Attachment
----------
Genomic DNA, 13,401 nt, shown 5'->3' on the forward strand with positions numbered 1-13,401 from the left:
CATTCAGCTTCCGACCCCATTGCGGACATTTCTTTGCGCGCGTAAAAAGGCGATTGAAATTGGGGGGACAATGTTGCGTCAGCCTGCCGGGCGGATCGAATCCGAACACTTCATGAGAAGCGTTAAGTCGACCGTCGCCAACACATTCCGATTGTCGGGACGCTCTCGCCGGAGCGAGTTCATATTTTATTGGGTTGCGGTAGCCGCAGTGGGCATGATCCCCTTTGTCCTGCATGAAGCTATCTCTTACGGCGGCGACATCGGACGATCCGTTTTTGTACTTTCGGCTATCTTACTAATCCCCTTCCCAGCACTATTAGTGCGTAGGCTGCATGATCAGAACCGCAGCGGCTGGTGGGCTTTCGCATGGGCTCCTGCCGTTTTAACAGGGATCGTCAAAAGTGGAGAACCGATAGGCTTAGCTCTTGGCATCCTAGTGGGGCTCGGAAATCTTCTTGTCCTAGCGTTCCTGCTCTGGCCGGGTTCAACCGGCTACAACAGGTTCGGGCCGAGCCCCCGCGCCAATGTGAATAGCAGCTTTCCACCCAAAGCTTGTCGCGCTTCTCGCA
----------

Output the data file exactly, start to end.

Genomic DNA, 13,401 nt, shown 5'->3' on the forward strand with positions numbered 1-13,401 from the left:
CATTCAGCTTCCGACCCCATTGCGGACATTTCTTTGCGCGCGTAAAAAGGCGATTGAAATTGGGGGGACAATGTTGCGTCAGCCTGCCGGGCGGATCGAATCCGAACACTTCATGAGAAGCGTTAAGTCGACCGTCGCCAACACATTCCGATTGTCGGGACGCTCTCGCCGGAGCGAGTTCATATTTTATTGGGTTGCGGTAGCCGCAGTGGGCATGATCCCCTTTGTCCTGCATGAAGCTATCTCTTACGGCGGCGACATCGGACGATCCGTTTTTGTACTTTCGGCTATCTTACTAATCCCCTTCCCAGCACTATTAGTGCGTAGGCTGCATGATCAGAACCGCAGCGGCTGGTGGGCTTTCGCATGGGCTCCTGCCGTTTTAACAGGGATCGTCAAAAGTGGAGAACCGATAGGCTTAGCTCTTGGCATCCTAGTGGGGCTCGGAAATCTTCTTGTCCTAGCGTTCCTGCTCTGGCCGGGTTCAACCGGCTACAACAGGTTCGGGCCGAGCCCCCGCGCCAATGTGAATAGCAGCTTTCCACCCAAAGCTTGTCGCGCTTCTCGCA